A new report published today by The Climate Group, CDP, and PwC UK reveals that leading states and regions across the globe have committed to decarbonizing at a rate of 6.2% per year, 3.2% faster than G20 governments and just short of the rate necessary to align with a 2°C pathway.
Published just days before the COP24 UN climate change talks to be held in Katowice, Poland, the new report — the 2018 Global States & Regions Annual Disclosure — reveals what many have suspected to be true for some time: state and regional governments are responding to the threat of climate change faster than their national counterparts.
Specifically, 120 states and regions from 32 countries which disclosed their climate action and targets to The Climate Group and CDP (formerly the Carbon Disclosure Project) — which represent 21% of the global economy and 627 million people — were found to be more ambitious in their decarbonization plans than the NDC targets set by G20 nations. States and regions analyzed in the report have hit a decarbonization rate of 6.2%, just shy of the 6.4% rate necessary to align with a 2°C pathway.
“This report shows that leading states and regions are already taking tangible steps to get to a world under 2°C warming,” explained Tim Ash-Vie, Director of the Under2 Coalition Secretariat at The Climate Group. “In light of the recent IPCC Special Report, we need to listen to the warnings from the scientific community and even these climate leaders will need to take stock of the progress that they have already made, consider where they might increase their ambition further still, and adjust their sights to the 1.5°C challenge. Continued disclosure to track our progress will be vital for this process.”
Across the 120 state and regional governments, 40% are already reporting actions across both climate change mitigation and adaptation. Since the signing of the Paris Agreement in December of 2015, the number of adaptation actions reported by state and regional governments has increased by 74%.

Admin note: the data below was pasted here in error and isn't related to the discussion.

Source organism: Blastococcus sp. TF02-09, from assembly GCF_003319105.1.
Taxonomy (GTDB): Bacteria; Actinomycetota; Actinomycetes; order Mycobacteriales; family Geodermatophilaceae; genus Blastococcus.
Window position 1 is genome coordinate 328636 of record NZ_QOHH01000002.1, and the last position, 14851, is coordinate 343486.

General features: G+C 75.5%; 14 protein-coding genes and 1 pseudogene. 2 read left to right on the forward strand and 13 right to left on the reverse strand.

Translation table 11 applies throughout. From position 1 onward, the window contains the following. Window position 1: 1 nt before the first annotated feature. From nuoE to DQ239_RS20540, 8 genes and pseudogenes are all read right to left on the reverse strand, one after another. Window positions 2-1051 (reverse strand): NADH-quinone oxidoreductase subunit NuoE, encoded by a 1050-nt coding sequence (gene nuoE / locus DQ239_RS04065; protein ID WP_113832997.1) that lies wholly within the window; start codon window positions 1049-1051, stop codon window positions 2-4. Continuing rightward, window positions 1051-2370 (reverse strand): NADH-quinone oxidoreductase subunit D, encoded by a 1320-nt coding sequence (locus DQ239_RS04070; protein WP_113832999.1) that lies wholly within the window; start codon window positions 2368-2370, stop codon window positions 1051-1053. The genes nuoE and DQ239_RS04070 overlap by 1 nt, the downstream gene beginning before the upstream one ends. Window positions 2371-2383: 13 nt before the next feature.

In all, governments have disclosed a total of 265 targets for emissions reductions, renewable energy, and energy efficiency. Unsurprisingly, 80% of these targets have been made by governments that are part of the Under2 Coalition, the largest global coalition of states and regions committed to acting on climate change. In all, there were 142 emissions reduction targets announced, with 114 from Under2 Coalition countries, 66 renewable energy targets with 52 from Under2 nations, and 57 energy efficiency targets with 45 from Coalition members.
“States and regions are already feeling the physical impacts of climate change, with 40% now acting on both adaptation and mitigation,” said Kyra Appleby, Global Director, Cities, States and Regions at CDP. “Many disclosing states and regions are strong on decarbonization, with those in the US, Germany, Mexico, Spain and UK having more ambitious targets to 2030 than their national governments. To limit the impacts of climate change, states and regions worldwide must sustain and step up their action to reduce emissions, playing their part to limit warming to 1.5°C.”
States and regions have also been making steady progress towards achieving overarching greenhouse gas emission reduction targets. According to the report, of the 56 governments that disclosed their latest greenhouse gas inventories, 70% of them are currently, on average, 20% below their base year emissions. Across all governments, average greenhouse gas emissions reduction is 9% since base year.
In total, there are 44 states and regions which have set reduction targets to be achieved between 2020 and 2030, and only six regions which have already met or exceeded their 2020 targets, and a further three which are very close to doing so.
“There are a number of leading states and regions which have committed to strong decarbonization pathways,” added Celine Herweijer, Global Climate Change Leader at PwC UK. “Their ambitions will need to translate into three key areas of focus: developing robust policies on the ground, scaling up and making use of tech innovations such as smart mobility and smart distributed energy grids, and shifting finance away from high carbon activities to clean investments. And these goals will need to be met within the coming decade.”
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